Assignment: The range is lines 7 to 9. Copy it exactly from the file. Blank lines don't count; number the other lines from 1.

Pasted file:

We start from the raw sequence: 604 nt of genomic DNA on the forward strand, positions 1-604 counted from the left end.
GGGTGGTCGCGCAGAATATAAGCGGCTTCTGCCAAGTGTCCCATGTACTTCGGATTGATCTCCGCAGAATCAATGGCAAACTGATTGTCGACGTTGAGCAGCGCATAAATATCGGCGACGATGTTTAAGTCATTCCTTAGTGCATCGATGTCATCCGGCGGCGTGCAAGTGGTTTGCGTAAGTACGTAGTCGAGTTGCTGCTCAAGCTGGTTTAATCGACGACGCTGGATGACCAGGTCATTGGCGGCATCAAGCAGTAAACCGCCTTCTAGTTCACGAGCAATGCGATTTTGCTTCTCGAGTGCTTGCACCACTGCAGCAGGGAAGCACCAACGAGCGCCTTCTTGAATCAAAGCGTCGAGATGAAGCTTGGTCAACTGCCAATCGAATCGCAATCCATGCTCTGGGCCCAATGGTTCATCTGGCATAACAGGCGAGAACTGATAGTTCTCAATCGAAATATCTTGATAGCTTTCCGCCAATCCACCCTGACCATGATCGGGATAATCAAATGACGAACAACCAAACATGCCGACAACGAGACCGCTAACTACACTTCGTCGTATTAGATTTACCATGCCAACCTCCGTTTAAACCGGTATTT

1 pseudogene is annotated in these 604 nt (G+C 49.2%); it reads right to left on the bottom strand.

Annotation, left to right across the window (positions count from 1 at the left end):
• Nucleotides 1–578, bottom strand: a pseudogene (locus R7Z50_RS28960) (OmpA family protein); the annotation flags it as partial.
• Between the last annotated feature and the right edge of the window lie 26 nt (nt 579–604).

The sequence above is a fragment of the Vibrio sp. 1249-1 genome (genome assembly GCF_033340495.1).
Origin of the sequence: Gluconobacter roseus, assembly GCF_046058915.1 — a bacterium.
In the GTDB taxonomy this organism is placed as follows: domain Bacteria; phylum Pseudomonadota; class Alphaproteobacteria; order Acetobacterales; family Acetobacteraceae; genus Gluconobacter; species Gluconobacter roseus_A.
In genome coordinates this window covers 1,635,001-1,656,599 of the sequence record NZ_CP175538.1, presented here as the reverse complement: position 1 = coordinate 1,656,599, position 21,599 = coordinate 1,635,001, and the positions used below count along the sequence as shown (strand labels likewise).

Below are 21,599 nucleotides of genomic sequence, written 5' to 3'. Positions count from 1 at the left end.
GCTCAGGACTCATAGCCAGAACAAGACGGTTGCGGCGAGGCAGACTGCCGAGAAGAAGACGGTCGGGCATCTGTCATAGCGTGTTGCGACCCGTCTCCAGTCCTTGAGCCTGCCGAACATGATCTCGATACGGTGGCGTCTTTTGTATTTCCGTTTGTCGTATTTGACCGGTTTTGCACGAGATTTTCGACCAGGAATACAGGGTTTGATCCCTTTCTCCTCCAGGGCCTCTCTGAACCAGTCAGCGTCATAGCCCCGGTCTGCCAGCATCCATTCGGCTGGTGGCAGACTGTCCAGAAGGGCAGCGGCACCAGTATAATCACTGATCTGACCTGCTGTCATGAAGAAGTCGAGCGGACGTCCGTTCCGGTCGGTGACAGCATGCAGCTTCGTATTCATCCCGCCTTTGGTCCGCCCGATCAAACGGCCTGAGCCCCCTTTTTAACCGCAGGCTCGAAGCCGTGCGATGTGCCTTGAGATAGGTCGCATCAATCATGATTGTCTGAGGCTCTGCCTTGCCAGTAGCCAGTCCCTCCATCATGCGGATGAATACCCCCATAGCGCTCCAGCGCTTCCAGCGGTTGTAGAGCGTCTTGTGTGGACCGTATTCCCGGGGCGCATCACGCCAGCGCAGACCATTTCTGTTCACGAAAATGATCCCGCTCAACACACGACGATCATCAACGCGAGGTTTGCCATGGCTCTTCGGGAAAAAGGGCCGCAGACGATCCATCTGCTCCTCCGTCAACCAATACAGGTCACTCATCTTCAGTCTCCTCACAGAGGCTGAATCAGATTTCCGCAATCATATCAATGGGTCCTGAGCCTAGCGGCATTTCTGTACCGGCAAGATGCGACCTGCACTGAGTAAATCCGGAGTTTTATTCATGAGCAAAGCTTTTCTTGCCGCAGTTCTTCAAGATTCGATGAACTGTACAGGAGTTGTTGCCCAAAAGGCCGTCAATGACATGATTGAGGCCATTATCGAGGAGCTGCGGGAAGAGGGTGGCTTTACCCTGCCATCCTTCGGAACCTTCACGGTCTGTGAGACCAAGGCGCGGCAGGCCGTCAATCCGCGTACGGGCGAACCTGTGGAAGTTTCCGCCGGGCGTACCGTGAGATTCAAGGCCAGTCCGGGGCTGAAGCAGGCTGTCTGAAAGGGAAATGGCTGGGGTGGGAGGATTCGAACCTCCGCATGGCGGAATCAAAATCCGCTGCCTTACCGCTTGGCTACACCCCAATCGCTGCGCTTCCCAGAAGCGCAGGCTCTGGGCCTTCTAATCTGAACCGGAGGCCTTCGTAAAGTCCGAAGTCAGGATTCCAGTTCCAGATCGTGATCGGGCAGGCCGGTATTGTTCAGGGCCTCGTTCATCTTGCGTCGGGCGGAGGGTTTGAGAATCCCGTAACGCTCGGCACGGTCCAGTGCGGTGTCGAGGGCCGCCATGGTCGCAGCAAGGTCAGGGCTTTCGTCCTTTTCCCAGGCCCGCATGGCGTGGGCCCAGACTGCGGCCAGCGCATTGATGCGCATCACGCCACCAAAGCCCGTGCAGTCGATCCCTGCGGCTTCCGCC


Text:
The sequence above is a fragment of the Vibrio sp. 1249-1 genome (genome assembly GCF_033340495.1).
Origin of the sequence: Gluconobacter roseus, assembly GCF_046058915.1 — a bacterium.
In the GTDB taxonomy this organism is placed as follows: domain Bacteria; phylum Pseudomonadota; class Alphaproteobacteria; order Acetobacterales; family Acetobacteraceae; genus Gluconobacter; species Gluconobacter roseus_A.